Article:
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Yvonne Gerych

What clay body do you use?

"I’ve worked with all types of clay bodies and so I think for sculpture I like paper clay which I used to make by adding paper mulch to any clay body and lately I would buy it from Laguna Clay. I also like to work with raku clay and for smaller pieces I like to experiment with porcelain."

Primary forming method?

"My main forming method is working with slabs or coils, I also use self made forms."

Primary firing temperature?

"Primary firing temperature is cone 5-6 because I have an electric kiln. If I could, I’d love to fire in cone 9. I also immensely enjoyed wood firing and salt firing sessions with Jeff Forster some time back in the past."

Favorite surface treatment?

"As much as I love glazes , I use them sparingly in sculpture. Instead I use oxides, mason stains, underglazes.  I carve into my pieces or use laces and various objects for surface decoration.

I’ve been also using nail polish, lacquers, wood stains, acrylic or anything I find handy to express the emotion I want the piece to carry."

Favorite Tools?

"I have a nice collection of tools = toys. Most of the time I use wooden knives, wire-end modeling tools, toothpicks or nail manicure tools."

Describe your studio environment.

"My studio is a part of my garage and its surrounding area."

How/Where do you market and sell your artwork?

"I’m grateful to Clay Houston’s annual Clay Crawl event where I sell most of my work."

What sparks your creativity? What drives you to work with clay?

"Human condition, our joys, fears and hopes, all that is human is my inspiration…but anything in nature counts too, as well as religious art and architecture. I grew up in one of the most beautiful historical cities and Prague’s churches and buildings provide a handful of inspiration."              

Did you come to ceramics from a different career? Tell us about your journey to a ceramics career.

      "I wasn’t familiar with clay or ceramics till I ventured to the Ceramics department at Glassell school many years ago when I was taking figurative painting classes and it inspired my imagination."

      How have you have taken your experience as a well-established maker in the field and passed that knowledge along to your other artists?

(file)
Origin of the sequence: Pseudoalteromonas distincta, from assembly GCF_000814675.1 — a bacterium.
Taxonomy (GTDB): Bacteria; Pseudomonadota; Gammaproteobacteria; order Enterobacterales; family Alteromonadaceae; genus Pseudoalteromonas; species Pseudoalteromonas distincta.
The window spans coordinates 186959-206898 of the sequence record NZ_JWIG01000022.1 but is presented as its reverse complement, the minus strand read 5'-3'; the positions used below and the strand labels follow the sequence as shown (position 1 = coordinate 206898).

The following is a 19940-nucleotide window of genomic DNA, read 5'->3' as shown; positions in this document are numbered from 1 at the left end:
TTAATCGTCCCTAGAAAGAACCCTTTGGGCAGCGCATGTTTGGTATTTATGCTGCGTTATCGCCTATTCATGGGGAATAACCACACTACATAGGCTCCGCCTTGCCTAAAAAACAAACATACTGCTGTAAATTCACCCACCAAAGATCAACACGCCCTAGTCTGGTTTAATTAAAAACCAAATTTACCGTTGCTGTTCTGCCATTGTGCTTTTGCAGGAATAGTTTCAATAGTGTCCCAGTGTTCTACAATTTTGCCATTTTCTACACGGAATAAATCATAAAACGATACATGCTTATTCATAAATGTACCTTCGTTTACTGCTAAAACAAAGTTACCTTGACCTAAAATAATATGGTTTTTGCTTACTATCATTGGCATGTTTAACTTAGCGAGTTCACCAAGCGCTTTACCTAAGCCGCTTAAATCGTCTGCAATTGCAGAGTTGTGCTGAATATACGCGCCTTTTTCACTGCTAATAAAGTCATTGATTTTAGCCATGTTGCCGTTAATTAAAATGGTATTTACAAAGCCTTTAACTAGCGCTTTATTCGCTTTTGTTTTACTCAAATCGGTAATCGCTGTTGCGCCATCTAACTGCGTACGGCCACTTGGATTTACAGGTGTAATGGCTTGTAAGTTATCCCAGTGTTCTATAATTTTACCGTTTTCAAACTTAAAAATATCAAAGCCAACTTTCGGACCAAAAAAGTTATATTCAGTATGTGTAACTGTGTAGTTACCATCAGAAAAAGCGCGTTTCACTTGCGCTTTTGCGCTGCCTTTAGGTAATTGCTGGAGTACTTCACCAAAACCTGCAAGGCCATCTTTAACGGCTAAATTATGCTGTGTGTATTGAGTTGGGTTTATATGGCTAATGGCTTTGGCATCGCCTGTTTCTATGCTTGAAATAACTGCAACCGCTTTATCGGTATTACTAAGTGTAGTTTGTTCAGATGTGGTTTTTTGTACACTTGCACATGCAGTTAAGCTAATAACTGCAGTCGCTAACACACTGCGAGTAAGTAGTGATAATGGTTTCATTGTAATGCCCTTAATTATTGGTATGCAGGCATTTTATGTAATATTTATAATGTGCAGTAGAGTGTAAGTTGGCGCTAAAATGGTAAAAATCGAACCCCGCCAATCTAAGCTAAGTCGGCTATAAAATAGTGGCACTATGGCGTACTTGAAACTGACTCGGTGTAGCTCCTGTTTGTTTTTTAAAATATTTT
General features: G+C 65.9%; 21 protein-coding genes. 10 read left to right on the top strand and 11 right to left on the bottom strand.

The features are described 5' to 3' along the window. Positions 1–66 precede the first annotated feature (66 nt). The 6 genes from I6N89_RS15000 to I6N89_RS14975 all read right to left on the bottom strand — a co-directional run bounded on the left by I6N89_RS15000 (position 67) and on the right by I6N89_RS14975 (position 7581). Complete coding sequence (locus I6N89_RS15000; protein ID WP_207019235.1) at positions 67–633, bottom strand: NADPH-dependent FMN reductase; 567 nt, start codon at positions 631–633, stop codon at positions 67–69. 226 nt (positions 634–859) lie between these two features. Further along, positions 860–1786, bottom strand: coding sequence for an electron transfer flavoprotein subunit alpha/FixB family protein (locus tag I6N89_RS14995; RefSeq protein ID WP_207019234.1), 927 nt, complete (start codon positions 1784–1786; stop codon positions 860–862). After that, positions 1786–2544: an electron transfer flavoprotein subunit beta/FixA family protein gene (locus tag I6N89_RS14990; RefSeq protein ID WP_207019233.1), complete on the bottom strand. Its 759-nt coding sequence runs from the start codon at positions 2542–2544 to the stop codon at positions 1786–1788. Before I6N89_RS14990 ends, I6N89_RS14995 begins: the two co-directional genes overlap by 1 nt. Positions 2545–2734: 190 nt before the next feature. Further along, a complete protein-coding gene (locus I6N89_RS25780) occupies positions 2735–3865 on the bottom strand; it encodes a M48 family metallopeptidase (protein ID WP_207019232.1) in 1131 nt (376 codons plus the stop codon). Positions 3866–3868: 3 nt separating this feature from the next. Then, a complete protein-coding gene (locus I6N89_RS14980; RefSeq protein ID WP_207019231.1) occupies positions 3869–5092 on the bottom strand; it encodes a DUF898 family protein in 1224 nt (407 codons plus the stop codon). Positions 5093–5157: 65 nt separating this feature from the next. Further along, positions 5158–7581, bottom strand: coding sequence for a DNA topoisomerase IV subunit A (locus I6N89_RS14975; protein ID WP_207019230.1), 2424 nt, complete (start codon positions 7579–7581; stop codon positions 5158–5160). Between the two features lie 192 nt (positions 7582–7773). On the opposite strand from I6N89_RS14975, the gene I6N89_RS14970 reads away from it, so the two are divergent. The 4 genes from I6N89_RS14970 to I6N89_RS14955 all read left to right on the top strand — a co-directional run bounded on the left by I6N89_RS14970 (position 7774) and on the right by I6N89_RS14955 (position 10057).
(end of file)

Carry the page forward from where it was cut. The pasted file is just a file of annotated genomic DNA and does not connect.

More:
"Clay artist community is well known for its openness in sharing knowledge and when I was in Glassell school as well as now I am always ready to share my experience. "

        What’s the best advice you’ve been given by a fellow maker, mentor, or teacher?

          That clay teaches you how to let go and how not to be attached to a piece. That all kinds of situations may happen and that’s a part of the process. And as far as I’m concerned, the process is what counts"


          Yvonne Gerych lives in Houston, Texas, and is a practicing ceramist and figurative sculptor. 

          Born in Prague, then Czechoslovakia, she spent a large part of her life in different countries. She received her M.A. in languages from the University of Warsaw, Poland. She emigrated with her husband and children to the U.S. in 1986.

          Intrigued by the mortality of the flesh and the immortality of the spirit, by the enigmas of human existence and everlasting nature, Gerych attempts to explores existential themes. Her preoccupation with existentialism undoubtedly stems from her experiences while living under a communist dictatorship. 

          The ornate Baroque style of Prague churches and visual stimuli gathered during years spent in different countries are reflected/mirrored/shine through  in her work. Striving to mediate accessibility to her innermost thoughts, Gerych ultimately views her ceramic sculptures as a gateway to the artist’s idiosyncratic emotions and the unfathomable ways of the creative process.

          Yvonne’s work has been exhibited at the University of Houston Clear Lake, The Art League of Houston, Lawndale Art Center’s The Big Show, Visual Arts Alliance of Houston, Dishman Art Museum Beaumont, Mother Dog Studios,  M2 Gallery and Houston Center for Contemporary Craft, to name a few.


            PO Box 667401
            Houston, TX 77266

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